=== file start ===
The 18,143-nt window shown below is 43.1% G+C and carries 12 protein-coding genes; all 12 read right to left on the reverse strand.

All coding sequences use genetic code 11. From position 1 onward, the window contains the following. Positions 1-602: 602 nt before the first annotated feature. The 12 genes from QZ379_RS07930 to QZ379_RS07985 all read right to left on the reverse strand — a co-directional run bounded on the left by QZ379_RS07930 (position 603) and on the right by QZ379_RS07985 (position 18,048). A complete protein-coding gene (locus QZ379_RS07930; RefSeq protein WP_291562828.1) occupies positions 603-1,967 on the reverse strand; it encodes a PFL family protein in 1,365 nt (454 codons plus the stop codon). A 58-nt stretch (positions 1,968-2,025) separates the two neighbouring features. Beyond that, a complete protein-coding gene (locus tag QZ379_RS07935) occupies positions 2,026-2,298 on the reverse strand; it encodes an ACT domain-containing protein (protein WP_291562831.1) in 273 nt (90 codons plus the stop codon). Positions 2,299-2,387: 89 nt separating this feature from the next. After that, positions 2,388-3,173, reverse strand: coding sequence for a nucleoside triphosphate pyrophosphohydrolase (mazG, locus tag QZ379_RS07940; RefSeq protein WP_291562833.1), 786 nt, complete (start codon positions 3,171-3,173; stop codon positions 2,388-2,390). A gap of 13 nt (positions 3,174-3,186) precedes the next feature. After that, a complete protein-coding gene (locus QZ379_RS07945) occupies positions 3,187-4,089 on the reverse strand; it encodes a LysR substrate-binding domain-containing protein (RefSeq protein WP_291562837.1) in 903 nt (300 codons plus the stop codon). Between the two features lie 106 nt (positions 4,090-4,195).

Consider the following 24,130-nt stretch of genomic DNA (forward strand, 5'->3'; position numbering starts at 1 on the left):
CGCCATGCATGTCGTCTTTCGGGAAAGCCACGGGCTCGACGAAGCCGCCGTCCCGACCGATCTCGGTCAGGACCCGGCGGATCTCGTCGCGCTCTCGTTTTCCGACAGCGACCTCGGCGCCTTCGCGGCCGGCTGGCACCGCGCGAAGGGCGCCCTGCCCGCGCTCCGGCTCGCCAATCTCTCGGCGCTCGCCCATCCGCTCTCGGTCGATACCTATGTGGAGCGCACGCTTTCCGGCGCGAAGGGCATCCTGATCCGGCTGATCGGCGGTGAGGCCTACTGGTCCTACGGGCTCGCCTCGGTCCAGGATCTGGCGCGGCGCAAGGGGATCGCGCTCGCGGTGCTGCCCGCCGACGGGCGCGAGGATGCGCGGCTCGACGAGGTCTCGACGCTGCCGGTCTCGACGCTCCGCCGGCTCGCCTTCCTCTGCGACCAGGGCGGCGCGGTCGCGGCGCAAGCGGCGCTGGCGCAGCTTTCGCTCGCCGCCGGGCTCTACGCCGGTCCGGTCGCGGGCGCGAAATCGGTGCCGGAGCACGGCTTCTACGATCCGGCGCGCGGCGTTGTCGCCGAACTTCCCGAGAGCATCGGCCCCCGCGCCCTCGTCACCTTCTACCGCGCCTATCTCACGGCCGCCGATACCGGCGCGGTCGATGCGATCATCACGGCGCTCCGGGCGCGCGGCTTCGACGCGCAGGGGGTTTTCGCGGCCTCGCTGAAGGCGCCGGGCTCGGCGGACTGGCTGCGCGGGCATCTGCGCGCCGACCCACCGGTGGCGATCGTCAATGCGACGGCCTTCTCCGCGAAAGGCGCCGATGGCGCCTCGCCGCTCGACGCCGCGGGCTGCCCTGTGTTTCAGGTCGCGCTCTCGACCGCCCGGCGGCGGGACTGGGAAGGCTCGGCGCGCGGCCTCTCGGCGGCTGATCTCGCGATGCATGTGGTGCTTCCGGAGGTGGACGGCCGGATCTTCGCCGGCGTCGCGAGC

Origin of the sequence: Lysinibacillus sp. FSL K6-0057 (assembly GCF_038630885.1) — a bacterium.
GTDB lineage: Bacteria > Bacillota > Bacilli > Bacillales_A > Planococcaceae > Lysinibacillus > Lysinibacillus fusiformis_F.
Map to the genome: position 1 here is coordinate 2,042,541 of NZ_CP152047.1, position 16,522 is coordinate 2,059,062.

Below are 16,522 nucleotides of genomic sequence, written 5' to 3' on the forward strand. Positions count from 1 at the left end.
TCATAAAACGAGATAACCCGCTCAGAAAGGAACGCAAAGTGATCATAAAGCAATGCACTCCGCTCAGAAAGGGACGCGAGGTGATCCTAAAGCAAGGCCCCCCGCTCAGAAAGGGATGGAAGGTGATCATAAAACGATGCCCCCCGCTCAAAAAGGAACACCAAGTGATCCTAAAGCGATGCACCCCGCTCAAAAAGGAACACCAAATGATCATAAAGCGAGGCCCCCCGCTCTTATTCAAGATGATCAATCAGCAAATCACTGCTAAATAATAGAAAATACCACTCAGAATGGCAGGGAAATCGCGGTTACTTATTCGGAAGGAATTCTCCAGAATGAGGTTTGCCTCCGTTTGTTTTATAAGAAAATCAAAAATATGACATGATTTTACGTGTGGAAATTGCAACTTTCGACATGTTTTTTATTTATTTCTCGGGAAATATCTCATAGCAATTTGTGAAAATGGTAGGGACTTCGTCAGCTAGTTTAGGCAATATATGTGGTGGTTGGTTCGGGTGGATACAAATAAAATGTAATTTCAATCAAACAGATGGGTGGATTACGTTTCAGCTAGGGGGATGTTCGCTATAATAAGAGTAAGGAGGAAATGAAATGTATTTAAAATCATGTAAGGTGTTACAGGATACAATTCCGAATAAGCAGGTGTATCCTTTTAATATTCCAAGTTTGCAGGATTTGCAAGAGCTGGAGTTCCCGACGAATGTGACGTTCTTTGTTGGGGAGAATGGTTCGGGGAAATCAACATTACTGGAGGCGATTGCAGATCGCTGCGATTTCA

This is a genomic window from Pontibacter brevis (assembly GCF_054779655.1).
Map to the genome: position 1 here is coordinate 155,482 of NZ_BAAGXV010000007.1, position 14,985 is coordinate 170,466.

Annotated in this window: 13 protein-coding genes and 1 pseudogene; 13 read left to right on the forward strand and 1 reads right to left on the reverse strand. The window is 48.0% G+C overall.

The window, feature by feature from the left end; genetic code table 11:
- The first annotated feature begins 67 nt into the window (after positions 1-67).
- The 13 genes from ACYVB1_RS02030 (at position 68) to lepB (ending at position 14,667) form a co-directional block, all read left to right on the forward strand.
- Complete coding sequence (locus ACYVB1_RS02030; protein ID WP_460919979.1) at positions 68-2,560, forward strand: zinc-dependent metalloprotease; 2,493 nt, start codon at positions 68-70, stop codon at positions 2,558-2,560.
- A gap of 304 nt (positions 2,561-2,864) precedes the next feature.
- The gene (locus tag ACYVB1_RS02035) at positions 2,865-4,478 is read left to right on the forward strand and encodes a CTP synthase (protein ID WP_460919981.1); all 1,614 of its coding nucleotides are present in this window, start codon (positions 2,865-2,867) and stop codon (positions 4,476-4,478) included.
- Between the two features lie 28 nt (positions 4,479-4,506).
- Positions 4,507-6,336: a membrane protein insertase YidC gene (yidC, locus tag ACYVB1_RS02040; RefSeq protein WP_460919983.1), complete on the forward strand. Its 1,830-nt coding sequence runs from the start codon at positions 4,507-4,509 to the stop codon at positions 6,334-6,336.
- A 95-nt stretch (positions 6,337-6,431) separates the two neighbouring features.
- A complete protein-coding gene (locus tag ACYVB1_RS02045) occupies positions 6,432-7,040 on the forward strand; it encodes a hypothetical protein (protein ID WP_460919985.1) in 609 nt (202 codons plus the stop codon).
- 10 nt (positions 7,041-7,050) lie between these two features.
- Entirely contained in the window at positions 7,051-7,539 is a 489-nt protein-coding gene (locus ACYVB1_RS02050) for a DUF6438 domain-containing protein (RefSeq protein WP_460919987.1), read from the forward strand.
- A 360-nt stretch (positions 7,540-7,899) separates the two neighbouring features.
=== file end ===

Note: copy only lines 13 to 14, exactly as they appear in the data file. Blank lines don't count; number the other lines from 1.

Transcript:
The window, feature by feature from the left end; genetic code table 11:
- The first annotated feature begins 67 nt into the window (after positions 1-67).